by Anthony Miller | April 01, 2014
• Relationships between meetings and travel for negotiation leverage

• Invested attendees to whom more education can be offered throughout the year

• Customers who matter the most to an event's success

• The customers who matter most to exhibitors

• Preferred properties based on common meeting locations
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A great deal of data is generated from most meetings and events, but as an industry we are still learning the best way to harness all of that information. Big data, as it has come to be known, can reveal fantastic insight into what we're spending, what our attendees are doing and how best we can market to them. The following checklist was compiled by Anthony Miller, senior vice president of strategy and product management at Lanyon (  

Finding Big Data
• Aggregated meeting and events spend. Use event technology to get a holistic view of meeting and event spend across your entire organization. That can help you negotiate better rates with suppliers, or concessions such as in-room Internet or free breakfast.

• Centralized events calendar. Create an events calendar that enables you to look for opportunities to consolidate meetings.

• Meeting card spend. Reports on cost categories reveal trends that can help you to negotiate discounts.

• Mobile app. Look at how attendees use the app. For example, what types of attendees respond most to what types of push messages?

• Attendee registration. Demographics, psychographics (the study of personalities) and budgets are examples of intelligence that can be leveraged from a closer examination of registration data.

• Session evaluations. Consider feedback and recommendations on speakers and topics.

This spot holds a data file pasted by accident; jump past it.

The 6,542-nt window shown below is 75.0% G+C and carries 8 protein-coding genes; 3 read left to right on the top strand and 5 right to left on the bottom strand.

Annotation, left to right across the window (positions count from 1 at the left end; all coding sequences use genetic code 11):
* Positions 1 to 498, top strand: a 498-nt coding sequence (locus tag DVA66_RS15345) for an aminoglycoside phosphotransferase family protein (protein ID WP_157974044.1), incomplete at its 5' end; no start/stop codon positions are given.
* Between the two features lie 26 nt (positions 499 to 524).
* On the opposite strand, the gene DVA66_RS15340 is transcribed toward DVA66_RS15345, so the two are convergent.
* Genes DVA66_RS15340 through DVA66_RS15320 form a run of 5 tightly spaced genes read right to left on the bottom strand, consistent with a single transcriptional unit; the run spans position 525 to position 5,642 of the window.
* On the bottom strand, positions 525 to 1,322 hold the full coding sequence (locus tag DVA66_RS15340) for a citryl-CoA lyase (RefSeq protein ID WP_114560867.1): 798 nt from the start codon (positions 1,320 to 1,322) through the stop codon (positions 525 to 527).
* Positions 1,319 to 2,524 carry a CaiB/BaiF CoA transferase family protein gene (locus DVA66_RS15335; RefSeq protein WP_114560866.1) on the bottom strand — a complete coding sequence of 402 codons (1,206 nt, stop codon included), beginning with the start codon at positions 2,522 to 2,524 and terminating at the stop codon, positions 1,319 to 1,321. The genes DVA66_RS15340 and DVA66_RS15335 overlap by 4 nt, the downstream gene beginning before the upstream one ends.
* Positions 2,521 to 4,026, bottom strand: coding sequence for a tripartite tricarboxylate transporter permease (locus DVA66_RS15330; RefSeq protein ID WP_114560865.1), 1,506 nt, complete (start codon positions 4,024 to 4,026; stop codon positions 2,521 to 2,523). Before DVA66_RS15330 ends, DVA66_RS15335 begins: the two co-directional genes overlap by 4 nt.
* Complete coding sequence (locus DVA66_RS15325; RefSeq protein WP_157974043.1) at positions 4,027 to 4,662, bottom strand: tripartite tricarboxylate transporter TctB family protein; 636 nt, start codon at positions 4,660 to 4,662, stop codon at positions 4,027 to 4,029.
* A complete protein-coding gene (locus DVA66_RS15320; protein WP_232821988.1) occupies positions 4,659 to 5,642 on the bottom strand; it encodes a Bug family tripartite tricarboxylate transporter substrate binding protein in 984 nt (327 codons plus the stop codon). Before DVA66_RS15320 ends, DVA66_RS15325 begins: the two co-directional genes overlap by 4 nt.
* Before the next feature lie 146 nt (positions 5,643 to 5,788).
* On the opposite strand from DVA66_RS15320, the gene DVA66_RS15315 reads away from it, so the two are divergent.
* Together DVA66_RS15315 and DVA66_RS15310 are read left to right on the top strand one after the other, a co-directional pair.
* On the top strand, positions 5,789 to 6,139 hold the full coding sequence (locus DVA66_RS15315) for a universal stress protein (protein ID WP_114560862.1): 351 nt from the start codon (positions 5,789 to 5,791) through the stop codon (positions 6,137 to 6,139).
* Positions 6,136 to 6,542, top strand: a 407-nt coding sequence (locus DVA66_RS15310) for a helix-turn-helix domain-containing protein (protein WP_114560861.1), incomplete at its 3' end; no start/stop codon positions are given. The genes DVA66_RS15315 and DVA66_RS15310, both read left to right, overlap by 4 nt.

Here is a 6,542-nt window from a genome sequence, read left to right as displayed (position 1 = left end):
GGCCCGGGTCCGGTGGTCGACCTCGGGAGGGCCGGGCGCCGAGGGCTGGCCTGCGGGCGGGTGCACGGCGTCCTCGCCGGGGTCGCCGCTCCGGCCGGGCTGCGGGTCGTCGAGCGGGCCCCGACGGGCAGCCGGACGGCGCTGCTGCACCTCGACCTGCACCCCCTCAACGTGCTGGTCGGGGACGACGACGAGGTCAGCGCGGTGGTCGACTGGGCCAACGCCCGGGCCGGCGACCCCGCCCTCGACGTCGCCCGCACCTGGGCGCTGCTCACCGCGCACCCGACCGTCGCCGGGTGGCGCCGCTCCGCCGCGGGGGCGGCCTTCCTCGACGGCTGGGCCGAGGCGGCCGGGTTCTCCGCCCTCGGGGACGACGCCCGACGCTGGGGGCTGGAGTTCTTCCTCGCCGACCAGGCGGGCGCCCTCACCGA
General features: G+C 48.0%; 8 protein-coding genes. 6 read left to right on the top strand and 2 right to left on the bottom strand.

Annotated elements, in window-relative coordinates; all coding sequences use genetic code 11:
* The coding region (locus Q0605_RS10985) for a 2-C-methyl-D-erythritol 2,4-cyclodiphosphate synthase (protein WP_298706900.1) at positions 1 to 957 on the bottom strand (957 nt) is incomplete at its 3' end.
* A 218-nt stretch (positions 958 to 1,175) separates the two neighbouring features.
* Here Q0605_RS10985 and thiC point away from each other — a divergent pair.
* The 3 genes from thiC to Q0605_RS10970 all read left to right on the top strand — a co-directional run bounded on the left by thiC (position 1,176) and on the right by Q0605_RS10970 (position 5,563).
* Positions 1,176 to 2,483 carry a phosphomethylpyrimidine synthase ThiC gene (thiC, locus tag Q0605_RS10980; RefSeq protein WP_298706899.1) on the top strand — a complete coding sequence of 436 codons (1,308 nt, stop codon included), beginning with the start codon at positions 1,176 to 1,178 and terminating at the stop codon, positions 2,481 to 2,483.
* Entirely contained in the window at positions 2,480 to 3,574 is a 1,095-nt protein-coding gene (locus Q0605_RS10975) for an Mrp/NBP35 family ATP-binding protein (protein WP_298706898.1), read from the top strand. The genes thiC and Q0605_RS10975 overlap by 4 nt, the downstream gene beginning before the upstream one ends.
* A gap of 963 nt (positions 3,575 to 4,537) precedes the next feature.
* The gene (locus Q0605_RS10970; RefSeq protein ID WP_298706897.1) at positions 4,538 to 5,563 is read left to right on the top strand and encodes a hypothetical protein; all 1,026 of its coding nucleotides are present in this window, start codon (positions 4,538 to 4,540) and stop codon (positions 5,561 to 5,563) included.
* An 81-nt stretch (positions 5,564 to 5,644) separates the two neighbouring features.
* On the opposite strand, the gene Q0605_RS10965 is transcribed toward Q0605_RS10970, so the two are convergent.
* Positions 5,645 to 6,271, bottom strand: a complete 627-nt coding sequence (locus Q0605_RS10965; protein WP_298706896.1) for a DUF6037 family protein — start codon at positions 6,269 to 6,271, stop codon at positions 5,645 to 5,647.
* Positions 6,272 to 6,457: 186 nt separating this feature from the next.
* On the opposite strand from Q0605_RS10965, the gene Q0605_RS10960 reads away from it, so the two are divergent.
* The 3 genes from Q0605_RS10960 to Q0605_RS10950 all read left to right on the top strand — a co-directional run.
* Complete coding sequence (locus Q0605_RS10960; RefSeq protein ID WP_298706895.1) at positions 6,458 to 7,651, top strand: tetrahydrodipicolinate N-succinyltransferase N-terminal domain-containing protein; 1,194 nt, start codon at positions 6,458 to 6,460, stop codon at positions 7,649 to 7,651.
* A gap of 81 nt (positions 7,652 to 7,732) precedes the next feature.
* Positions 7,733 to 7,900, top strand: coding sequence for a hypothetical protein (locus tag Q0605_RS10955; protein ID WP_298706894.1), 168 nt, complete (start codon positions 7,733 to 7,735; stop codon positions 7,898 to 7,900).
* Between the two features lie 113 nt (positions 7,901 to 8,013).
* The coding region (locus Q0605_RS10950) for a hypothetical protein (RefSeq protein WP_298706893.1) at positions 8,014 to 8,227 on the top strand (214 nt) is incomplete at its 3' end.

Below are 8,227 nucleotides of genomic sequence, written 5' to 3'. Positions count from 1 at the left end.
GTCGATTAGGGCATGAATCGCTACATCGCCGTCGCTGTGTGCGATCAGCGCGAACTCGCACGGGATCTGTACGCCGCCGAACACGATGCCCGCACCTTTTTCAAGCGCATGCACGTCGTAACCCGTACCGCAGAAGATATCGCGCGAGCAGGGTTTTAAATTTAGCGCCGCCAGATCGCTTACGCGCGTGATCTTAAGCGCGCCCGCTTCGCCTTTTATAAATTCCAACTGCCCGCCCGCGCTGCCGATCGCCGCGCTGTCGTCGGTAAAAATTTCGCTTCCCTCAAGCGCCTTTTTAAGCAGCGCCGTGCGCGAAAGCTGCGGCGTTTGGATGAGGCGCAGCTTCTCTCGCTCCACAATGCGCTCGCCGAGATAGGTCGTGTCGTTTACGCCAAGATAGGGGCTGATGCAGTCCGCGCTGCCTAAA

• Email marketing. Evaluate responses to email promotions.

• Post-event surveys. Seek feedback on strategic issues, such as "What business did you accomplish on-site?"

• RFID tags. Who went to which sessions, and how long did they stay?

• Twitter. Evaluate the Twitter stream with your event's hashtag after the meeting for honest input on speakers and the event.

• Facebook and other communities. Follow "unstructured big data," such as pain points, hot topics, industry rock stars and so forth.

• Appointment scheduling tools.
Investigate which job titles are most likely to schedule appointments with exhibitors -- and keep them. How can you use that information in future years?

Driving Revenue
• Create new conferences and events based on the future business needs of your attendees, while eliminating or altering current meetings according to demand.

• Create smaller, custom events for like attendee sets.
Personalize road shows, for example, based on customer demand by region. Can you reach more people that way?

• Improve and tailor marketing plans for future events.

Reducing Costs
• Track aggregate costs so you can negotiate preferred vendor contracts for venues, A/V and other services.

• Exploit efficiencies, such as booking back-to-back meetings in the same location.

• Determine which events are declining in terms of attendee interest or revenue and either retool, combine or eliminate them.  

Engaging Attendees
• Suggest appointments between specific exhibitors and attendees based on the purchasing intent of the attendees.
• Recommend conference sessions based on attendee job duties or professional needs.
• Create communities or working groups from specific sessions to follow up and aid in the implementation of ideas presented during the meeting.

• Send tailored recommendations and offers to mobile devices during the event.